Menifee Mom: You Have to Let Them Toot Their Own Horn

By Karen Thomas

My third child is finally old enough to be in elementary school band this year. My oldest played the flute, which was mine from my school days. While it can be a bit piercing, having played the flute myself, it didn't bother me. The next one played the clarinet. I quickly fell in love with the sound of that instrument -- so soothing!

Unfortunately, since last year, my third child has been determined to play the trumpet. Of all the band instruments, this is the one I really hoped we'd escape. Yes, the trumpet can produce some great jazz music and is an integral part of the band. But the thought of trumpet practice taking place in MY house made me cringe!

I did all I could to avoid this instrument choice. I had her try playing the flute and clarinet we already have. The flute proved impossible for her, but it turned out she was quite good on the clarinet. She quickly began playing several notes and I breathed a sigh of relief.

Surely, I think, she'll pick this one. After playing a few rounds of "Hot Cross Buns" and "Mary Had A Little Lamb" she put it down and said, "I want to try the trumpet."

I groaned. "But you sound so good on this one... It was a lot easier than the flute... Why not just play the clarinet? Your sister can help you learn to play it... I already know where to get a good used one... They are a lot cheaper than a trumpet... Besides, it has such a pretty sound!"

I'm really trying to win her over and do all I can to convince her that the clarinet is THE instrument for her.

"But I've always wanted to play the trumpet. Please, can I just TRY it?"

I see that longing in her face, that pleading look, and those bright blue eyes looking up at me. I have no choice.

Thankfully, I find a friend with a trumpet we can borrow long enough for her to try it out. The kids aren't around when I bring it home, so I try it out first. It is NOT easy. In fact, it is hard.

At this point, I'm feeling really glad I didn't put my foot down and make her play the clarinet. She'd never forget it and it would be the thing she'd hang over my head for the rest of her life. I can hear it now: "You wouldn't even let me try the trumpet," or, " You FORCED me to play the clarinet. When I'm a mom, my kids get to pick their own instrument."

This is so much better. This way, it will be HER decision and she can't hold it against me. I'm feeling good.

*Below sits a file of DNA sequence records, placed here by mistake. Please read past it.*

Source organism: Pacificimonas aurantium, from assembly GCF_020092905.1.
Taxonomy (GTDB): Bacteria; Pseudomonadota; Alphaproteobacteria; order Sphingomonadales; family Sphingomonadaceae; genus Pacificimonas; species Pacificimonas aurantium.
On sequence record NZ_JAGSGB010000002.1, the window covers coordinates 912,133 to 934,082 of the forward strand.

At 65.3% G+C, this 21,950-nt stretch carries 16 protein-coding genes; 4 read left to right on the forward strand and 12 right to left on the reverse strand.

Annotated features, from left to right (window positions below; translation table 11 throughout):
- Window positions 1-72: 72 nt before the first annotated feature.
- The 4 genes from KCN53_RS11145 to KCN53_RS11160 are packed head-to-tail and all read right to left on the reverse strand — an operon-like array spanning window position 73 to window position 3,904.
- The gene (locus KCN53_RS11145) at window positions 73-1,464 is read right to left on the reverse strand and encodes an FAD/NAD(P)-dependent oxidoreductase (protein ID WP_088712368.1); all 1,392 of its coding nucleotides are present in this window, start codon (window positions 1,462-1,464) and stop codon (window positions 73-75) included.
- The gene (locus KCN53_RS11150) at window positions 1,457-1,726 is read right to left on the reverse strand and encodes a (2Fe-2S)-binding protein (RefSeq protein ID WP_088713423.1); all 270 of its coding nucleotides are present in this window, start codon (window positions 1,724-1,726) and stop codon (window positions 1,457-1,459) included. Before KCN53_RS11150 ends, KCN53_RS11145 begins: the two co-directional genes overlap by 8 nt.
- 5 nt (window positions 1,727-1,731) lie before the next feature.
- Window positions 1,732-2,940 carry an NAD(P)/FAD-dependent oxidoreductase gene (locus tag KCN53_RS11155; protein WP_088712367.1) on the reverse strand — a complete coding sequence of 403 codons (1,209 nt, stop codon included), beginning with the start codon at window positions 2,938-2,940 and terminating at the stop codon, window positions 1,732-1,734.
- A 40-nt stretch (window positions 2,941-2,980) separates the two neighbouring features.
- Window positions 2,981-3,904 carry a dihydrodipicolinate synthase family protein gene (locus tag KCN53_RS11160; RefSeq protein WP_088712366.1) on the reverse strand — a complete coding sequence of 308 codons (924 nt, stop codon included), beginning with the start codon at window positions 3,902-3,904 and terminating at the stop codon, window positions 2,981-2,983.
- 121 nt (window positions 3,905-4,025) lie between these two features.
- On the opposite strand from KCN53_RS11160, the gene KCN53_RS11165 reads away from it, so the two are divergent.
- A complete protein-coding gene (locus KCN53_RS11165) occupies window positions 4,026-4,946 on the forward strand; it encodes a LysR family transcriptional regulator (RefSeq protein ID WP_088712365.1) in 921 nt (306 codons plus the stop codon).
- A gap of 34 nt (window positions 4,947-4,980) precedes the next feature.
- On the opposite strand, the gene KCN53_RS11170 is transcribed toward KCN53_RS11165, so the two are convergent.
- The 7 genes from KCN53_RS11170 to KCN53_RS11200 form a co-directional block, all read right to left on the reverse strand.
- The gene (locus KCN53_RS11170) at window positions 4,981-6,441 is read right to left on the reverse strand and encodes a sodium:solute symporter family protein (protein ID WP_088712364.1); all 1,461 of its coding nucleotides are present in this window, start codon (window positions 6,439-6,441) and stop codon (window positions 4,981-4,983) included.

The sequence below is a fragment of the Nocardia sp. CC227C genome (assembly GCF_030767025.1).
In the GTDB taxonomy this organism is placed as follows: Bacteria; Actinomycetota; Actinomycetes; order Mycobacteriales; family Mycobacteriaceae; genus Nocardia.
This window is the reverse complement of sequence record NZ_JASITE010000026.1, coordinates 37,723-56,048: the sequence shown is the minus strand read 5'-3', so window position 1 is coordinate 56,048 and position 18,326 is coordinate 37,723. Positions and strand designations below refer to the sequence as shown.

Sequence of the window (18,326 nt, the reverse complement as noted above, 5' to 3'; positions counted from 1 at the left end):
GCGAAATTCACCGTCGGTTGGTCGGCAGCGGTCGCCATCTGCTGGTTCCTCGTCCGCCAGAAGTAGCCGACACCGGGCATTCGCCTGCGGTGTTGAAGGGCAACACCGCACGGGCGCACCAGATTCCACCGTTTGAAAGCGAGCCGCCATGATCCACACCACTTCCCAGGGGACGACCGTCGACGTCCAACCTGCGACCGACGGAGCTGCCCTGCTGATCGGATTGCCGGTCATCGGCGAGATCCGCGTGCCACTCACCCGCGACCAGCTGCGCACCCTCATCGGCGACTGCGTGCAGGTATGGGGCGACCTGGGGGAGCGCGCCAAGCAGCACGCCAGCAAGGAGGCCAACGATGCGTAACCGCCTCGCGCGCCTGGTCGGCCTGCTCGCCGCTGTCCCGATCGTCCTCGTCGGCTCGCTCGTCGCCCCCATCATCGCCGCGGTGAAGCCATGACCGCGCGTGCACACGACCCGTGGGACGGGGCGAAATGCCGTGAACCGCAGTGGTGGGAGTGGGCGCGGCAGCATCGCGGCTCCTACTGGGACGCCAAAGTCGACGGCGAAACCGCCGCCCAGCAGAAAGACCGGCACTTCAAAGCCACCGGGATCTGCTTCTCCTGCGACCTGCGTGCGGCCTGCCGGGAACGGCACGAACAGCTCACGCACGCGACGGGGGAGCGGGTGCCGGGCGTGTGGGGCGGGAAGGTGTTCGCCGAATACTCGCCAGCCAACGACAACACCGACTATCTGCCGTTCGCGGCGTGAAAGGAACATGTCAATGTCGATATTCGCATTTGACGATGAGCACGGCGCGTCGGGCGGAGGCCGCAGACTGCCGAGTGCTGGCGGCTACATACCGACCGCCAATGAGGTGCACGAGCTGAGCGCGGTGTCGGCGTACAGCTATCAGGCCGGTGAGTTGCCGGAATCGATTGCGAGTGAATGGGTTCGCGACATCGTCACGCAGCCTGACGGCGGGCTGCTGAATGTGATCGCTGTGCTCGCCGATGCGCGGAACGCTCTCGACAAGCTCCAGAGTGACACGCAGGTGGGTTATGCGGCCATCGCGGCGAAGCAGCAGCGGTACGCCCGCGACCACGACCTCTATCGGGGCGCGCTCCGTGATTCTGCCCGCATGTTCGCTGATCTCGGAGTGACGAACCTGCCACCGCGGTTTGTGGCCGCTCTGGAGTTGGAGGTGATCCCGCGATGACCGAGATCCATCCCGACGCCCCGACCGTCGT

Soon the kids arrive home. I'm anxious to get this whole thing over with. My daughter immediately goes to the trumpet, the excitement bursting from her like fireworks. She picks it up and instantly blows her first perfect note. She has the biggest smile on her face. She puts it back to her lips and blows a few more notes. She is so proud of herself, I can't help but share a little of her excitement. Her mind is made up and I give in.

Since then, we have had some interesting practice sessions. We laid some ground rules early on -- the most important being that she had to practice in her room with the door closed. I know that doesn't sound very supportive, but for the sanity of the other five people in our home, it was a necessity!

It's a good thing too, because in the beginning, the sounds I heard coming from that bedroom sounded more like a goose in distress than music! I mean, really, did something just get run over by a truck? It was not pretty.

Over time, though, she has shown great improvement. Her tone is getting clearer and she can already play a scale. For a beginning trumpet player, that's a great accomplishment.

She's found that it isn't as easy as she thought it would be, but I've also found that she's a lot better than I thought she would be. So, I guess I can say that this time anyway, I was wrong and she was right.

Karen Thomas is a stay at home mom of four daughters, has been on the PTA board at her kids' school for four years, and is a volunteer at her church, in addition to her activities as a volunteer soccer referee, a piano teacher, and a runner. Her column will appear here every Thursday. Comments are welcome.


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